OpinionWorld News

Murder in the Gulag

Alexei Navalny, Vladimir Putin’s only serious rival, has been eliminated.

Russian anti-corruption campaigner Alexei Navalny at a rally in Moscow on May 26, 2012. Credit: Mitya Aleshkovskiy via Wikimedia Commons.
Russian anti-corruption campaigner Alexei Navalny at a rally in Moscow on May 26, 2012. Credit: Mitya Aleshkovskiy via Wikimedia Commons.
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Clifford D. May
Clifford D. May is the founder and president of the Foundation for Defense of Democracies (FDD), as well as a columnist for “The Washington Times.”

While Tucker Carlson was marveling over the opulence of Moscow’s subways, Alexei Navalny died in the “Polar Wolf” prison camp in northern Siberia.

Navalny was Russia’s most prominent dissident, the only serious opponent to Vladimir Putin who, for more than 20 years, has held this vast and troubled land in a tightening stranglehold.

Navalny’s supporters called him the “hero of the new era.” That era is now, at best, very far off.

Earlier this month, Carlson conducted a two-hour interview with Putin. What did the Russian strongman have to say about the charismatic rival he incarcerated 40 miles above the Arctic Circle in the sunless winter?

Not a word, because Carlson—formerly a Fox News talk show host, now an idiosyncratic commentator on X, formerly Twitter—didn’t bother to ask.

To paraphrase a quote attributed to Stalin: A single death is a tragedy. A million deaths are a statistic.

The number of deaths for which Putin is responsible, already in the hundreds of thousands, could soon reach that mark. His forces re-invaded Ukraine two years ago this week, having first invaded in 2014.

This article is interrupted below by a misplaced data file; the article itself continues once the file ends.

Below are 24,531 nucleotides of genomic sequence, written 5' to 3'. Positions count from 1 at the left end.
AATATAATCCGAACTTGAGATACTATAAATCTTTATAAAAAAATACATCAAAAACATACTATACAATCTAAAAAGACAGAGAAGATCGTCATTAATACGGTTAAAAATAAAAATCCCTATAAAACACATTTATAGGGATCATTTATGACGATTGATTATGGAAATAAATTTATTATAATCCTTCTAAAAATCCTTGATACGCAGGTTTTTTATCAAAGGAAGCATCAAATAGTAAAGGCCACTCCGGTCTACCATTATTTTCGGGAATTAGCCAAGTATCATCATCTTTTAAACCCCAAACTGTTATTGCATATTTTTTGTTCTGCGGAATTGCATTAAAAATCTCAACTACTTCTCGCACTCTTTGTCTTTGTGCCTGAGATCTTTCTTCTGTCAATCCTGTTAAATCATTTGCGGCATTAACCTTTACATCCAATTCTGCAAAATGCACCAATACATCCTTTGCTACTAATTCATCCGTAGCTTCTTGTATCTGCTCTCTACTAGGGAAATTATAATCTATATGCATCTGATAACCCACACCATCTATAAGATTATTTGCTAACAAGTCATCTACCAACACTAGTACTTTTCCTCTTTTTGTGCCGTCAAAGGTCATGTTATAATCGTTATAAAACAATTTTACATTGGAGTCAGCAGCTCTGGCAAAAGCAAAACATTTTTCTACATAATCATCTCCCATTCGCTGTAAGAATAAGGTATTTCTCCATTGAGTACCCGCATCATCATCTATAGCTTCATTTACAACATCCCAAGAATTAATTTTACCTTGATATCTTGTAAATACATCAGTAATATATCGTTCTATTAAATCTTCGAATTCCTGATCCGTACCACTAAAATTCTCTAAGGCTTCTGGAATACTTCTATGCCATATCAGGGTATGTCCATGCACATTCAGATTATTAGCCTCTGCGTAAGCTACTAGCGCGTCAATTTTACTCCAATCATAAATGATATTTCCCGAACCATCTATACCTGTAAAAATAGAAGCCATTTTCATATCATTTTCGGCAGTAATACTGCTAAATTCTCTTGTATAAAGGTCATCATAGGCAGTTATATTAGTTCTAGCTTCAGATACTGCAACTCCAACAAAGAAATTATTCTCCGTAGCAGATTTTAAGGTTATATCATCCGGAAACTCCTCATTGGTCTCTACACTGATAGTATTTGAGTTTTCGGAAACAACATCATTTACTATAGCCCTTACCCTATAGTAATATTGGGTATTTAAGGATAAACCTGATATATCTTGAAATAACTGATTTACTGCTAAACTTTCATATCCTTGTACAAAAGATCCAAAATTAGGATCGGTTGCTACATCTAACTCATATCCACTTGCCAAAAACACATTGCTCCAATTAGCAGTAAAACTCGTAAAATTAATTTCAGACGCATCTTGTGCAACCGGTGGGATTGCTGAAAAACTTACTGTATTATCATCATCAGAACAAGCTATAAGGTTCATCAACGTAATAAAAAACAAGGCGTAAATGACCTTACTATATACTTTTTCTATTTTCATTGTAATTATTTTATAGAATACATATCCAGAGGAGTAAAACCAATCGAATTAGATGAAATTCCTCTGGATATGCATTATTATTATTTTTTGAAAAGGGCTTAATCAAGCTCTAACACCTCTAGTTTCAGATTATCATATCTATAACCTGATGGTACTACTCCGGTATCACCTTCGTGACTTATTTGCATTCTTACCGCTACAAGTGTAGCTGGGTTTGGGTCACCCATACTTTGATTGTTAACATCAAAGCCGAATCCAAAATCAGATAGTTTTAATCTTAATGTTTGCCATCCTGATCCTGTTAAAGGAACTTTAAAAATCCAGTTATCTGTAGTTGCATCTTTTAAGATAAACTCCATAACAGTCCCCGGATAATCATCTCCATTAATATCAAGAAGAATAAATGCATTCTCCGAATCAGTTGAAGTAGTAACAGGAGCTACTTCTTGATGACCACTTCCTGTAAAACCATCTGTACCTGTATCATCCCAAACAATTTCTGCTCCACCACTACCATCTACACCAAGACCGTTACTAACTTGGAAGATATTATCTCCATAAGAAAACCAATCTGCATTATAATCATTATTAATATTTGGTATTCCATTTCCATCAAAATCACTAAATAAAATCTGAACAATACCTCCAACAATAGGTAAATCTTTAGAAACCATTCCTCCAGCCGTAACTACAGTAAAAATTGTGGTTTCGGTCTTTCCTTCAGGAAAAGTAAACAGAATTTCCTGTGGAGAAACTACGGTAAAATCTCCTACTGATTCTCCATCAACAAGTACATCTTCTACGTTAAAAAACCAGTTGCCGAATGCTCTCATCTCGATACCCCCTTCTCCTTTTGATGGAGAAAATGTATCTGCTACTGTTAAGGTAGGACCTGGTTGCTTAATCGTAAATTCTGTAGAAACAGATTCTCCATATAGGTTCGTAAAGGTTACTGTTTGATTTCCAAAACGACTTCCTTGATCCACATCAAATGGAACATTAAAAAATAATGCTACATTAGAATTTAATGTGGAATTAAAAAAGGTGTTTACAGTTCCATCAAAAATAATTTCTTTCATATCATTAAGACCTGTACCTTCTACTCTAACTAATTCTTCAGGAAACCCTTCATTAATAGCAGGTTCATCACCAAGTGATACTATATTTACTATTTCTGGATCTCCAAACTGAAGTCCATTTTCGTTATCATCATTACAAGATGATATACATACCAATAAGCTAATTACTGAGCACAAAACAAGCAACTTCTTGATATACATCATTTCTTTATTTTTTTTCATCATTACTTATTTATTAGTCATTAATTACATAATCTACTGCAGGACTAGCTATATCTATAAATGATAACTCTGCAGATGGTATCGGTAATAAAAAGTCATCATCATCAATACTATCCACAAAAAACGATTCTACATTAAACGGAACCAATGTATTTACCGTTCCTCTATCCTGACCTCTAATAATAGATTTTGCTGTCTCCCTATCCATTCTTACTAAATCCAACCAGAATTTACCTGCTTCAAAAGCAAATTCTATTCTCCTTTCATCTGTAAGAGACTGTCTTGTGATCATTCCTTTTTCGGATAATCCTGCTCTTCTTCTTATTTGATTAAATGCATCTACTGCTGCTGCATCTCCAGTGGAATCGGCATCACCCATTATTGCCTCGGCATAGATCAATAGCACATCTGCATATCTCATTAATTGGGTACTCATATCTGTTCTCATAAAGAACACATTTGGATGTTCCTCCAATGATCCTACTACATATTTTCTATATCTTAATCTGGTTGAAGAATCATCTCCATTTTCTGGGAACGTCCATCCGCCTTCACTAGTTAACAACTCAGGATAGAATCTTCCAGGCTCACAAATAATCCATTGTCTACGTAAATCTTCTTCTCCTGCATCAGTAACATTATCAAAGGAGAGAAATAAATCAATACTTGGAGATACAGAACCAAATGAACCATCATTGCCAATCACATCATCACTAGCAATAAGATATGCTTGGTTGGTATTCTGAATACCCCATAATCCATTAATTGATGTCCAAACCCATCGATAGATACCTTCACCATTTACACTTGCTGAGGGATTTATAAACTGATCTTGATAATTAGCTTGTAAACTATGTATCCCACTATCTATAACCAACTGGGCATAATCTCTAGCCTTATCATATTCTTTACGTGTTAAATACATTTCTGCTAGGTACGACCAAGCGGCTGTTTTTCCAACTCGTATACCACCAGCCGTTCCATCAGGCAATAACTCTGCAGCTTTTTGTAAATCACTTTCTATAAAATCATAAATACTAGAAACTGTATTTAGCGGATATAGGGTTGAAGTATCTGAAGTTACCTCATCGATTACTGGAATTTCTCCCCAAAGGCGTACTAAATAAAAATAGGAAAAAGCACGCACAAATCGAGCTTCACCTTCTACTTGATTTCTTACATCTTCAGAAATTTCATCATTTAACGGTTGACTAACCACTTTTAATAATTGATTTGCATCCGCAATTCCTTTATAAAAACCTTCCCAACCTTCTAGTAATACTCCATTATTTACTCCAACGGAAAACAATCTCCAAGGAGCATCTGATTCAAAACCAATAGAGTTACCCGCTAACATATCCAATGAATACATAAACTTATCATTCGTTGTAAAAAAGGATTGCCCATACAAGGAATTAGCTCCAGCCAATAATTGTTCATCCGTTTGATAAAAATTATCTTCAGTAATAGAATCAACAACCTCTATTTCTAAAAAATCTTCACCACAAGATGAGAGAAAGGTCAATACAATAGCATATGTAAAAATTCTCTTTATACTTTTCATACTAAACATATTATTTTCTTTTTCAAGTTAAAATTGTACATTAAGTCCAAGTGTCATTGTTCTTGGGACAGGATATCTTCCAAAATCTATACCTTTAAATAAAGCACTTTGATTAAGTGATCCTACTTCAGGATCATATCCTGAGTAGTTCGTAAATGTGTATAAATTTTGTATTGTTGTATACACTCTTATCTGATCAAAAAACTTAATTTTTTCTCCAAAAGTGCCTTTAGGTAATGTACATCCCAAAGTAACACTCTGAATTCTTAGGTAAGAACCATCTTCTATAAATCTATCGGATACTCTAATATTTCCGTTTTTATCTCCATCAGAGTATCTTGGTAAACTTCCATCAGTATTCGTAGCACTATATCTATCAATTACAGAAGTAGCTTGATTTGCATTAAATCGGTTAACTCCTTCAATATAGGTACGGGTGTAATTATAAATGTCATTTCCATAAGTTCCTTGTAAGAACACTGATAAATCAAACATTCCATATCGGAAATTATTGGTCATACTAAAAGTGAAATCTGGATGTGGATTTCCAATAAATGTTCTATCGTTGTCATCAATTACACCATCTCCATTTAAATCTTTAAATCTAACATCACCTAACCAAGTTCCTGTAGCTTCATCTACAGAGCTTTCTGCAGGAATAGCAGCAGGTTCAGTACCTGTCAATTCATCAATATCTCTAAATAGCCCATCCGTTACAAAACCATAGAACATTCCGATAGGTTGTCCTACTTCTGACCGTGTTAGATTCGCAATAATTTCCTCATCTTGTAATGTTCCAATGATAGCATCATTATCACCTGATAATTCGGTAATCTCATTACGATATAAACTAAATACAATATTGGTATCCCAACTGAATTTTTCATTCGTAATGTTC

His generals deliberately target civilians. Many of his troops are conscripted from the ethnic groups of Russia’s Central Asian possessions. He uses them as cannon fodder.

The grim statistics of the war against Ukraine do not appear to trouble Carlson.

Following his amicable interview with Putin, he filmed himself touring a Moscow subway station (where, like Bernie Sanders on his 1988 honeymoon, he was wowed by the chandeliers) and shopping at a Moscow grocery store where, he said in wide-eyed wonderment, a family of four can buy enough food for a week for only $104!

Apologies for the digression ahead but I think Navalny would have wanted you to know the facts about Putin’s Russia.

The average monthly wage for a Russian is less than $800. The average monthly wage for an American is more than six times that. Average Russians spend more than 50% of what they earn on food. Average Americans spend less than 12%.

Are grocery stores in the boondocks—say in Grozny or Irkutsk—as well-stocked as those in the capital? Carlson did not investigate. (But I bet you can guess the answer.)

Inquiring minds also might want to know that one in five households in Russia lacks indoor plumbing. In rural areas the ratio is two out of three.

And a smidgen of history: Stalin built Moscow’s subways in the 1930s to glorify Russia’s socialist dictatorship. He used slave labor from the Gulag, his archipelago of prison camps, and British engineers, some of whom he later imprisoned for “espionage.”